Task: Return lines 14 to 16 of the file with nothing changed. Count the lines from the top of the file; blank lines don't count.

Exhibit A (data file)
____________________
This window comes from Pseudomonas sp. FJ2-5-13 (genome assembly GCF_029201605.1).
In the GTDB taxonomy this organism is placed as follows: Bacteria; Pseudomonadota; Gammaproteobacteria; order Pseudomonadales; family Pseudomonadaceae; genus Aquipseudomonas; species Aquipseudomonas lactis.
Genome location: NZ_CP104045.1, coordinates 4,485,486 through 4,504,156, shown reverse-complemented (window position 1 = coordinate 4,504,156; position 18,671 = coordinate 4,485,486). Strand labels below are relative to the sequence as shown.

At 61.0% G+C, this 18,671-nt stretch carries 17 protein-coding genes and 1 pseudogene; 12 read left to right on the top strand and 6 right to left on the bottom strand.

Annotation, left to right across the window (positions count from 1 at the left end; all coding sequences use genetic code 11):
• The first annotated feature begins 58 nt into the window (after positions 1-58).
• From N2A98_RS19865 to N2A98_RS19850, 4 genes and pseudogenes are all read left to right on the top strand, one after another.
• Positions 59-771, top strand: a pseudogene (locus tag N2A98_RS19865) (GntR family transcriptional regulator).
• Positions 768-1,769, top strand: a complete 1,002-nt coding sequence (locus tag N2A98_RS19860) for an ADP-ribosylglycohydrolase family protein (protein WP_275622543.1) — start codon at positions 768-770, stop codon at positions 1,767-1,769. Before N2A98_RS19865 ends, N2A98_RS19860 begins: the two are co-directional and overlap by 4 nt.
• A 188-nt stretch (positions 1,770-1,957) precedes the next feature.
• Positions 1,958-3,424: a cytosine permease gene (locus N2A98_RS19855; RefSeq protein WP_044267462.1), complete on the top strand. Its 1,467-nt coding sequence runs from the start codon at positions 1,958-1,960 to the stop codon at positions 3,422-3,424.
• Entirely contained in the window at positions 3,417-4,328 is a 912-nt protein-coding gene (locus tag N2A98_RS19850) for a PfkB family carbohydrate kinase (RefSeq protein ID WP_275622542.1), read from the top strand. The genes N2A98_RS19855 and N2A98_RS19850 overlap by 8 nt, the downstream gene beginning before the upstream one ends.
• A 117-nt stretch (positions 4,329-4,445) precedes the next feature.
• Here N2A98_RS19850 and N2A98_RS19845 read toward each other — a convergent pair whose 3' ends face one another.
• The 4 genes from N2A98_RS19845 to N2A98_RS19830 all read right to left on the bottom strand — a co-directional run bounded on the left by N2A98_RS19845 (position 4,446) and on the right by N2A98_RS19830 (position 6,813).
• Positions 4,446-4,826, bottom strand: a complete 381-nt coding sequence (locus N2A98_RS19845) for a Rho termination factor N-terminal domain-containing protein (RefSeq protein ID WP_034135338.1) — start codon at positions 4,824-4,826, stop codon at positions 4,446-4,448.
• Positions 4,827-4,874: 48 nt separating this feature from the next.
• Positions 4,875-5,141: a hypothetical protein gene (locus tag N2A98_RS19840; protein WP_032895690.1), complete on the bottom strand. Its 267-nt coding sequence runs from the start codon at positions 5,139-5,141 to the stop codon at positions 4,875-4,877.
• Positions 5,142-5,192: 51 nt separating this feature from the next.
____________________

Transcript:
• Here N2A98_RS19850 and N2A98_RS19845 read toward each other — a convergent pair whose 3' ends face one another.
• The 4 genes from N2A98_RS19845 to N2A98_RS19830 all read right to left on the bottom strand — a co-directional run bounded on the left by N2A98_RS19845 (position 4,446) and on the right by N2A98_RS19830 (position 6,813).
• Positions 4,446-4,826, bottom strand: a complete 381-nt coding sequence (locus N2A98_RS19845) for a Rho termination factor N-terminal domain-containing protein (RefSeq protein ID WP_034135338.1) — start codon at positions 4,824-4,826, stop codon at positions 4,446-4,448.